Channeling NYC’s indie history, feisty little band in Dropper could launch a new generation of DIY legends with their rollicking debut album, ‘Don’t Talk To Me’.
Before the internet, bands became popular in New York City by playing as many gigs as they could. They would do their best to convince the highly critical crowd to buy one of their cassettes, vinyl, and even betamaxes, which were likely recorded in the basement or an abandoned warehouse. Some outfits reached legendary status for their mind-blowing live shows and DIY mentality – Sonic Youth, Yo La Tengo, and even Blondie and The Ramones started in this way. Following this model but with their own label are Dropper, a quartet who can now go to concerts armed with their debut album, Don’t Talk To Me.
Like many of the Big Apple’s indie founders, Dropper’s music is meant to be heard live, whether that’s in a hidden room behind a Bushwick bar, in the middle of Washington Square, or the gentrified meat-packing district. The appropriately-titled “Two Dollar Beer” gets the album off to a ripping start. It’s both dreamy and rollicking, as front-woman Andrea Scanniello’s lush vocals floats over searing guitars and chugging rhythms. All she wants is an after-work drink to drown her sorrows in, but instead she finds herself in the middle a confrontation. This sounds like NYC circa 1982.
The band amp the energy with the bombastic “Don’t Worry”. Jerky guitars, fiddling keys, and bouncy rhythms highlight the song’s mania. Through her swooning vocal, however, Scanniello describes how her life has been an endless hangover with an unrelenting anxiety hanging over her.
“Spent four years with your glass in my teeth
Spent four years feeling half asleep
Trying to make the pieces fit
I always want what’s no good for me”
This constant struggle to find an equilibrium is the album’s central theme. Some of this is caused by her dependency in other people, as she describes on the playful, head-swaying, “Memoirs of Working in a Bowling Alley”. Even when Scanniello says she’s “Ok Ok Ok” or “Better”, she’s still battling. As a great bass line drives the former and is accented by some boisterous guitar moments, Scanniello shares how her anxiety intensifies after running into an unexpected associate. “Every time you see my face / I love to rain on your parade / Letting you know I’m ok”, she sings out loud, trying to convince every0ne, including herself, she’s all right.
While on “Better”, she admits that the days are long. “Maybe I’m too tired to pretend I care as much as you / Maybe I am too afraid to see the way that you do”, Scanniello sings through a dreary, languid melody. Her mind is clouded in darkness and uncertainty, but when can she start feeling better is an unsolved mystery.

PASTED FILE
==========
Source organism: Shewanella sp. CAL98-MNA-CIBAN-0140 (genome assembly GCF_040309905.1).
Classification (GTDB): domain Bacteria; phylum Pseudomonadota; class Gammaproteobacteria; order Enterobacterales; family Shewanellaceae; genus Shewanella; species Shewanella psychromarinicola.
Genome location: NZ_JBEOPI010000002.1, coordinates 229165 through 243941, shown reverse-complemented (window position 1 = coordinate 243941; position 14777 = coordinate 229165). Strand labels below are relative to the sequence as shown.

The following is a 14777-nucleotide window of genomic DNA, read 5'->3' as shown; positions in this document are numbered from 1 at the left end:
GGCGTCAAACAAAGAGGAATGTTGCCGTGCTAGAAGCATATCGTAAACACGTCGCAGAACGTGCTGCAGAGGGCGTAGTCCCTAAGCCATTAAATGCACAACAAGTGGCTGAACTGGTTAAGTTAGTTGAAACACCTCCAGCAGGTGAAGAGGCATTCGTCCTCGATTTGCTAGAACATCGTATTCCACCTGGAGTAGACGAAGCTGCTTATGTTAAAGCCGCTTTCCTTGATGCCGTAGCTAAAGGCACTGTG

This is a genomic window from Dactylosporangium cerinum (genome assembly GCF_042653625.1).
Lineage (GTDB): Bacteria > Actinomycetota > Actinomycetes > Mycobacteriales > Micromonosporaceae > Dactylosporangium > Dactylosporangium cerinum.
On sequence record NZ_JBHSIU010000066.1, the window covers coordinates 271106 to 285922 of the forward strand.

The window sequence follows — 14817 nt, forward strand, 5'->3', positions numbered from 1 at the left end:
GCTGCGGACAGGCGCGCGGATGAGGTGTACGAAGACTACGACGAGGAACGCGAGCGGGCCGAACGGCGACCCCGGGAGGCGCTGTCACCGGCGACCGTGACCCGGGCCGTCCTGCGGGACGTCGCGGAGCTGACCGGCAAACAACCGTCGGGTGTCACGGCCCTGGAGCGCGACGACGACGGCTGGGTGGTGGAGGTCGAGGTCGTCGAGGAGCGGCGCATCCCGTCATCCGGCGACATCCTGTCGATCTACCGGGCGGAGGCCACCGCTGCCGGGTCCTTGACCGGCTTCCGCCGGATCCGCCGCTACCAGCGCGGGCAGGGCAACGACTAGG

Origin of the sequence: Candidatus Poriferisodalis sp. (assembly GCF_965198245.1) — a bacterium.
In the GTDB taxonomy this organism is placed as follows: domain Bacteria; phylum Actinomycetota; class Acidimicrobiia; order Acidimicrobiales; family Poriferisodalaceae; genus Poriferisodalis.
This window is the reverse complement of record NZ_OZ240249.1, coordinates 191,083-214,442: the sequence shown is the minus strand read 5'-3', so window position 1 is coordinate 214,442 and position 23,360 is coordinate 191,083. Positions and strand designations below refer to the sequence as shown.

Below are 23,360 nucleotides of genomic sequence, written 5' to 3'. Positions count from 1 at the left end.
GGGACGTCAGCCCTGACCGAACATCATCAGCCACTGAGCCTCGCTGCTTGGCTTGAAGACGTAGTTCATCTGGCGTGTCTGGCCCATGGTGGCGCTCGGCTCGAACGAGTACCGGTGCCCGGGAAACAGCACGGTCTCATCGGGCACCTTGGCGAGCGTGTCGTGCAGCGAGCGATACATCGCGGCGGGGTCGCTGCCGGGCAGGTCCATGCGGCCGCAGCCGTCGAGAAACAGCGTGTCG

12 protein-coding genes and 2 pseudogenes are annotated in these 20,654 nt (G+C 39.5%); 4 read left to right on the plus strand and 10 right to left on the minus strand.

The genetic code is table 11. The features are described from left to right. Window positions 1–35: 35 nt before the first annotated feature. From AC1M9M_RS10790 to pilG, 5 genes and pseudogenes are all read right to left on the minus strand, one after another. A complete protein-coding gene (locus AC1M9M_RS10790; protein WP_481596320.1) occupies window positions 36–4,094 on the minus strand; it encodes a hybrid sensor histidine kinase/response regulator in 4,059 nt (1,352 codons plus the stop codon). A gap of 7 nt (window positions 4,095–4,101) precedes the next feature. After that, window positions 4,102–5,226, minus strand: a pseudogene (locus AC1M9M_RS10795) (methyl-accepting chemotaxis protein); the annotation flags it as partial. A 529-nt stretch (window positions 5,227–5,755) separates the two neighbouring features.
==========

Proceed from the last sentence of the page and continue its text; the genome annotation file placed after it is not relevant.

Scanniello reveals that her own indiscretions also have contributed to her situation. On the slow-building rocker, “Signal”, she makes several assertions, including, “I cannot do any more bad drugs” and “I can’t sustain the choices I’ve made”. On the grizzled, ’70s-inspired rocker, “Drive Thru Jesus“, which features some great guitar work, Scanniello tackles the “false idols” and the concept of faith that hold her and others down. “Won’t be a disciple of your bullshit”, she calmly proclaims, freeing herself of the guilt showered on her by male zealots.
On the bar-room southern rocker “Waste of Time”, which opens with a spunky key arrangement and builds to a groovy finish, she begins to understand the puzzle of her life and what is needed to take the next step.
“I’m sorry to my dad and mom
They worked so hard said get a job
But the van’s got three hundred thousand miles
So I’ll be sleeping on strangers couches for a while
I’ve lived so many lives in so little time
I feel like I am losing my mind
Is this what it means to be living the dream”
But maybe the dream still lives. Should New Yorkers and the rest of the world embrace Andrea Scanniello, Larry Scanniello, Yukary Morishima, and Jono Bernstein like Yo La Tengo, it’s possible this feisty little band could launch a new generation of DIY legends.
Don’t Talk to Me is out on the band’s own Dirt Dog Records and available on Bandcamp.
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